- Headphones that are not on your head, literally.
7. Take Notes
When listening to your mix make sure you take accurate notes with detailed fixes. For example; verse 2, vocals up a bit; Guitar solo down; Bass is too muddy; Snare is too sharp. The catch is, when you go into your project to fix these, DO NOT TOUCH ANYTHING ELSE. You will be tempted to change other things you hear. DON’T DO IT. Trust your notes. When I make these changes, I don’t even listen to the song. I make the slight changes, bounce and save. That’s it. I can then listen back on a disk or MP3 to see if the tweaks were enough… tomorrow.
8. Don’t overdo it
This applies to everything. The word of the day is Moderation my friends. As much as you will be tempted to add a little more reverb for the ladies, trust me, it doesn’t make you sound better; this will not get you laid. Be smart; don’t listen to the songs too much. You will find yourself losing objectivity. Before mixing, I usually don’t listen to anything from the tracking session for two weeks. This keeps me fresh. Even while mixing, don’t bounce a mix until you have everything roughed in. It will save your ears and perspective. The first mix I audition is usually after I have EVERYTHING in and can go no further. I don’t even listen to roughs during the tracking stages.
9. Catch your balance
When auditioning your final mixes, pick a band or song that is similar in texture, tone and feel, and A-B (compare) it against your mix. That’s not to say copy it, but it will put your mix back into context of reality. This is actually a good practice to do along the way of your mix to help keep you in bounds a bit. While this doesn’t have to be your template, it will help to sober you up and put your mix AND your ears back in focus.
10. Don’t be a jerk
Be open to criticism and suggestion. While it’s fine to cling to the dedicated artist syndrome, it’s easy to get defensive over peoples criticisms. First, don’t play your music for people until you have it complete. Otherwise you’re just setting yourself up for a critique on an unfinished product. Secondly, when it is done, and you DO play it for someone, pay attention to their body language, but don’t ask “So, what do you think”. Yes, you are going to want them to do backflips, but give them some room to digest. Don’t be afraid to leave them with the mix to listen on their own time. They will probably be able to enjoy it more that way without feeling like they are on the spot. Just remember to take their compliments as well as their criticisms in stride. Don’t be that pretentious artist that states “they just don’t get it”. These are your audience members, these are your first fans, and most likely, they are your friends and family too. Never forget that.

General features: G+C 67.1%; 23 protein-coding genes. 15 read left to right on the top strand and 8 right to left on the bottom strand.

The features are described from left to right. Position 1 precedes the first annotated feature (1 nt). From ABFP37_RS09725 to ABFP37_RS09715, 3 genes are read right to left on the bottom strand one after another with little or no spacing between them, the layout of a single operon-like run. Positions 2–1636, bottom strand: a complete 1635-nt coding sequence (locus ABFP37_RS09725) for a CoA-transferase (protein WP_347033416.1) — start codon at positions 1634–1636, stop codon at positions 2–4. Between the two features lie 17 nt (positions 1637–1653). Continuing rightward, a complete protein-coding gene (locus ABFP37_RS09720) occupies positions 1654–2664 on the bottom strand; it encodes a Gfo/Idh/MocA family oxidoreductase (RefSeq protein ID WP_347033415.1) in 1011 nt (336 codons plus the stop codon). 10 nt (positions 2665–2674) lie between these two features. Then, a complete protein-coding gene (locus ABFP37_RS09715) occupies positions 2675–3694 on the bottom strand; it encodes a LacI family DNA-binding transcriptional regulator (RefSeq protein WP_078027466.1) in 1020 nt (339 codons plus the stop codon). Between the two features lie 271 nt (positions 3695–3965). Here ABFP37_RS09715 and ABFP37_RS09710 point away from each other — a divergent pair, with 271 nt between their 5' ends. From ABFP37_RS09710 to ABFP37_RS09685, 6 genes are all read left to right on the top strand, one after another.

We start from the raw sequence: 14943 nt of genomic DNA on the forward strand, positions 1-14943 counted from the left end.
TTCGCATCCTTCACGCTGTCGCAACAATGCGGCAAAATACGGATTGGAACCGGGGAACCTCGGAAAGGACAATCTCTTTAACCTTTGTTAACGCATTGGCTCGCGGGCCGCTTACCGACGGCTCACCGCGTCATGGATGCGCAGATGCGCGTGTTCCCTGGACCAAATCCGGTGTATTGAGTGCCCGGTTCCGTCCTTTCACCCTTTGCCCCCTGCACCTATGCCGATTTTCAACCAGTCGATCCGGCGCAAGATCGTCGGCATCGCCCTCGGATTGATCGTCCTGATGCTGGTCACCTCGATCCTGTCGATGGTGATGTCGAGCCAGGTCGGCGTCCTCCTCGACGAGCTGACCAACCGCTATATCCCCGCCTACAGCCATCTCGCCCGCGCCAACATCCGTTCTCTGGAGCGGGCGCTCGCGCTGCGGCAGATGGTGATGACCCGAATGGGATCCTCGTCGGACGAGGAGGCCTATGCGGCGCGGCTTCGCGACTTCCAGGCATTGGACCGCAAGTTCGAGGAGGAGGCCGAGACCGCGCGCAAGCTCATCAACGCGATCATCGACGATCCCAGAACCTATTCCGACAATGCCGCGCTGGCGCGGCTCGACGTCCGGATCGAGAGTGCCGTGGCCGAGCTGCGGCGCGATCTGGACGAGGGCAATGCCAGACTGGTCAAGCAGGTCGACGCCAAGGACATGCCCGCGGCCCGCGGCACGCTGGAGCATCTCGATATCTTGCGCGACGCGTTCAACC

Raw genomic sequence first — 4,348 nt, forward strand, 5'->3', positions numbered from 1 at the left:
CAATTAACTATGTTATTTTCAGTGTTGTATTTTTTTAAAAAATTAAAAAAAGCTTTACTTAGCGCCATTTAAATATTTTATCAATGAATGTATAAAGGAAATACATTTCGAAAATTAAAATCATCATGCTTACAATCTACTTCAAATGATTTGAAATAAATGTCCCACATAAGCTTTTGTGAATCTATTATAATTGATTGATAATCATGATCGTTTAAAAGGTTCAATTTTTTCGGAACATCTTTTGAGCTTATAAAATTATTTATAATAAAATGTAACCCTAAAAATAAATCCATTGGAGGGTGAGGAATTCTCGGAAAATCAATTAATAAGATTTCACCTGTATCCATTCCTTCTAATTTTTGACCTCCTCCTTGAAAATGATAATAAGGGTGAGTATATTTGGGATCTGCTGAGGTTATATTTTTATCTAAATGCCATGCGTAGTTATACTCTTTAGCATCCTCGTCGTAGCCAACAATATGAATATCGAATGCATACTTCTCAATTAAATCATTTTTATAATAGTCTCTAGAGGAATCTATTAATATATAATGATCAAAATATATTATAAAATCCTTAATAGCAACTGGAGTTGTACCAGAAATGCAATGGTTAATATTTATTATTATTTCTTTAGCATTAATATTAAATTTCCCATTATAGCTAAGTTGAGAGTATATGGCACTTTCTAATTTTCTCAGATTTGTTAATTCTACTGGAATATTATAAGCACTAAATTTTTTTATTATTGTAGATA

It’s easy to lose your footing with so much against you in today’s music world. With the ease of being able to make studio quality music at home, comes the inherent responsibility of being an artist, a tech, an engineer, a producer, a manager, a roadie, a promoter, a social network black belt, an event planner, an accountant, a chauffeur and a groupie… Well, maybe not a groupie, but remember, the most important thing you can be throughout any stage of your career is…. yourself.